Rob Reviews "The Comedian"
Taylor Hackford is a guy that knows how to handle a film. Whether it was the critically acclaimed hits like “Against All Odds” and “White Nights” or award season darlings “An Officer and a Gentleman” and “Ray,” he has been making movies as long as I have walked the earth. With his latest film “The Comedian,” Hackford takes on themes of aging and the entertainment industry, which is something that Hollywood tends to get a bit squirrely about.
Filmed in less than four weeks on a fairly small budget, it is the story of Jackie Burke (Robert DeNiro), who had a popular sitcom thirty years ago but at heart is a stand-up comedian who lives to work blue and shock his audience like a cross between Lenny Bruce and Don Rickles. The problem that he faces is the undefeated streak of Father Time himself as relevancy to his fan base is getting farther away to age itself as well as the struggle of the stand-up industry itself. It’s true that he is legendary (and infamous) amongst even his contemporary peers, but it takes an unfortunate moment at a comedy club that lands him in prison that puts him back in the spotlight. Along with his agent and daughter of his original agent, Miller (Edie Falco), they both try to find him success professionally while he deals with his personal issues like a brother that loves him (Danny DeVito), a sister-in-law who despises him (Patty LuPone), and a lady he meets during his community service whom he is drawn to (Leslie Mann).
You may be reading this synopsis and thinking to yourself, “This is one HECK of a cast!” The thing is, there is so much more here, like Cloris Leachman, Harvey Keitel, Charles Grodin, and a bevy of comics playing both themselves and alternate versions of themselves, including Nick Di Paolo, Hannibal Burress, Brett Butler, Jimmy Walker, Jim Norton, and others. Having been a student of stand-up comedy since I was about seven (defense mechanism… long story), this film was nothing short of a breath of fresh air in films of its ilk. I go back to films like “Punchline,” which was good for its time but even back then lacked a certain something to me. This film delivered on every level, showing a gritty reality that is reminiscent to “Louie”. Its no-nonsense, lack of punch-pulling style that Hackford tends to employ in his films works VERY well here, and the screenplay by veterans Art Linson, Richard LaGravenese, Lewis Friedman, and roast king Jeffrey Ross absolutely nails it. There is a wonderful heart at the center of all of the chaos in Burke’s life that propels the story from just another run-of-the-mill story of a comeback attempt and turns it into something that those of us that may have less years ahead of us than we have behind us can all identify with.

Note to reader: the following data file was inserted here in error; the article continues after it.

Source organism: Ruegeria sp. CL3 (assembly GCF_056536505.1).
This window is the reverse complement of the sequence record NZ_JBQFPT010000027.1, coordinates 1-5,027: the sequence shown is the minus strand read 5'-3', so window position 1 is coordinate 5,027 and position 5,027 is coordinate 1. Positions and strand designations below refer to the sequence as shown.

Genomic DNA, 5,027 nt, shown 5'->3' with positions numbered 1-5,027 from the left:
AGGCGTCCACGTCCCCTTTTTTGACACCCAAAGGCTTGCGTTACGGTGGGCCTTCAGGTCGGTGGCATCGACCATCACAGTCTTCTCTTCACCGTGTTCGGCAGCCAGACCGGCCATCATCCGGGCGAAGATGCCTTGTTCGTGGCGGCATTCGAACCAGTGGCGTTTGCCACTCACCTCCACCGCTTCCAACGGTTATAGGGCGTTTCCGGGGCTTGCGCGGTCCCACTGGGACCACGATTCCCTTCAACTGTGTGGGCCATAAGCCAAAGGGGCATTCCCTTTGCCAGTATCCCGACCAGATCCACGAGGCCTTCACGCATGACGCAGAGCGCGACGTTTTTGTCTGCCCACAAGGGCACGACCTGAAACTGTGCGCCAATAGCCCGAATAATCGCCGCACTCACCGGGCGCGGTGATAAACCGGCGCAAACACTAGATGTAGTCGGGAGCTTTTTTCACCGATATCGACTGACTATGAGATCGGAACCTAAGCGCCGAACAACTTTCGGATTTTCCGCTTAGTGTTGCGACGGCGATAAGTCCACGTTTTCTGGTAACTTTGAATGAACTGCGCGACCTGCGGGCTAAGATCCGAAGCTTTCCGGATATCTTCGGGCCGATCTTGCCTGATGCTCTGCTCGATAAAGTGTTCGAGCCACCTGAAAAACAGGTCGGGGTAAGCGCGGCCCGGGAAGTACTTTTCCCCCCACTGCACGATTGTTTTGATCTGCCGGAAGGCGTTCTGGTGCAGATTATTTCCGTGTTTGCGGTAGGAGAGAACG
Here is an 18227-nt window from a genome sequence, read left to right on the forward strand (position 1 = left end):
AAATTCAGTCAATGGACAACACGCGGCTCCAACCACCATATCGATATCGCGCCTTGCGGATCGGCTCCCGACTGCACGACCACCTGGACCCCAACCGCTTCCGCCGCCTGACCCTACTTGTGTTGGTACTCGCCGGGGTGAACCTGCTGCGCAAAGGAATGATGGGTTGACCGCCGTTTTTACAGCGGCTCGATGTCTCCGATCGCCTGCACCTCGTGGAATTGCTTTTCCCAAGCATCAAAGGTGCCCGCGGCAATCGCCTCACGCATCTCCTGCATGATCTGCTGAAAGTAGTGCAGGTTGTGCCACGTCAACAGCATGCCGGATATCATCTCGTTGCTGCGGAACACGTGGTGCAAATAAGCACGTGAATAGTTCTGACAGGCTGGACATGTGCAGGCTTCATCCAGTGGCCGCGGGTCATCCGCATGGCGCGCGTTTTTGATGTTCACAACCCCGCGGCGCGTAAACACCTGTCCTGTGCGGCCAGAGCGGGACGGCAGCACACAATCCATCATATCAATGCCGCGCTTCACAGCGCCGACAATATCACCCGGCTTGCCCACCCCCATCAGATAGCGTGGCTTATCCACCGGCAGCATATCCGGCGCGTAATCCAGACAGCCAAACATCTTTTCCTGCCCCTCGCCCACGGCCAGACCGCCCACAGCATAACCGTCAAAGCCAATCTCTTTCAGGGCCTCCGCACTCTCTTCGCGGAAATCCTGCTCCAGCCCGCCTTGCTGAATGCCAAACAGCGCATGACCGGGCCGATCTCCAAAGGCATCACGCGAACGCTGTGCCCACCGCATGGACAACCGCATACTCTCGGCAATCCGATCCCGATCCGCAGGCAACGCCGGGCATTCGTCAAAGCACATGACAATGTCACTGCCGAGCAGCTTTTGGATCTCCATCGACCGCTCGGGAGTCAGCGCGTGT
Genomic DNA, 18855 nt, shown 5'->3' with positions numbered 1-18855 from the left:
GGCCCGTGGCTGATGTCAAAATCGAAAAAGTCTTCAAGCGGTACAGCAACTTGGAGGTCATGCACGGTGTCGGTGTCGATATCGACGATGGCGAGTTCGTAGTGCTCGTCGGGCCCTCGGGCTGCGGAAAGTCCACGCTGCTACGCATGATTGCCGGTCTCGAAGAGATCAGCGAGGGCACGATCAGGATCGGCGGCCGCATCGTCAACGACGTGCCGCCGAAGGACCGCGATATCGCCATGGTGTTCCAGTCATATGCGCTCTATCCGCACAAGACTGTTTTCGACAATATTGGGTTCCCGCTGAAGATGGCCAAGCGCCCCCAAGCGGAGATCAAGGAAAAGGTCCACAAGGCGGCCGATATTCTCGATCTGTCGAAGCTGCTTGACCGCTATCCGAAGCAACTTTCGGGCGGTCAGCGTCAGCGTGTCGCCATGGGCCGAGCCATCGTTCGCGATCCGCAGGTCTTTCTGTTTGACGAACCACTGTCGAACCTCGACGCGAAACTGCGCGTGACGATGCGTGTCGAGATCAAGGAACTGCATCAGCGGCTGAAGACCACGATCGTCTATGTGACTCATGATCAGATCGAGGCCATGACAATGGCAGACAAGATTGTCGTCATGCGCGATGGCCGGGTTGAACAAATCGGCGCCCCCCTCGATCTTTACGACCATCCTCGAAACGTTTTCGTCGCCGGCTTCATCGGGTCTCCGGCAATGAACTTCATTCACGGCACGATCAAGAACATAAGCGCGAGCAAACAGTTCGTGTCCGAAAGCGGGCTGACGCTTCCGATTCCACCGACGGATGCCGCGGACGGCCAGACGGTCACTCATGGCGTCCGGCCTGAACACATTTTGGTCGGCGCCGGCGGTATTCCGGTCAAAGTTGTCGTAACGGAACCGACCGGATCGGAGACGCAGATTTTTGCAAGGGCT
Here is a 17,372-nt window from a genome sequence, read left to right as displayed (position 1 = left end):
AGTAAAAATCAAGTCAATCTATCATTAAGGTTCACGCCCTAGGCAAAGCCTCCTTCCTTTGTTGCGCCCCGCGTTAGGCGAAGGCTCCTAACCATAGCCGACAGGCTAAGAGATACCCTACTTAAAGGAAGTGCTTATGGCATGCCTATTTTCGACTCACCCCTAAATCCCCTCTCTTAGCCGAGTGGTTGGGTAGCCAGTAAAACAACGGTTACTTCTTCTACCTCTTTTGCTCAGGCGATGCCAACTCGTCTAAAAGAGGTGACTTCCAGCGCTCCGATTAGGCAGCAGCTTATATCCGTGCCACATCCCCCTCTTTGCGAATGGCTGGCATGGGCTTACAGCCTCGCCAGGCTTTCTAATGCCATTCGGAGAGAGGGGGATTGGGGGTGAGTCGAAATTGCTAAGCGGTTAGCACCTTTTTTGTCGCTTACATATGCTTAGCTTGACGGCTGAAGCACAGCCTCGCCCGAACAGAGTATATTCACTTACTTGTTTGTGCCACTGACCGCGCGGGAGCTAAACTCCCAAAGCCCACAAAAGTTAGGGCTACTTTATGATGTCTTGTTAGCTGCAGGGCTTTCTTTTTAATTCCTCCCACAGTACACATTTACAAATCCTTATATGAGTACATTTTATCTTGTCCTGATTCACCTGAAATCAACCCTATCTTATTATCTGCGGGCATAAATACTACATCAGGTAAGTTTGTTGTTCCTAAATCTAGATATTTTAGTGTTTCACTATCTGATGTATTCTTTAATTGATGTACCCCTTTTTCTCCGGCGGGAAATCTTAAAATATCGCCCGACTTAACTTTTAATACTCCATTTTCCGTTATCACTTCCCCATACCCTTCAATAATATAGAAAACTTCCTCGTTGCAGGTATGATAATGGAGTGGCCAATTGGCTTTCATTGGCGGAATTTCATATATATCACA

And do I even have to say anything about the greatness of DeNiro here? Jackie Burke could go down as a role that a new generation will go to as THEIR default for his career that I do with roles like Travis Bickle, Jake La Motta, and even his turn as Al Capone. For fans that have worried about the perceived rut he has been in over the last few years, DON’T let that keep you from “The Comedian”. It is almost sad to me that this film is getting released as early in the year as it is because it could go down as one of 2017’s most underrated releases with performances that could be some of the best of the year.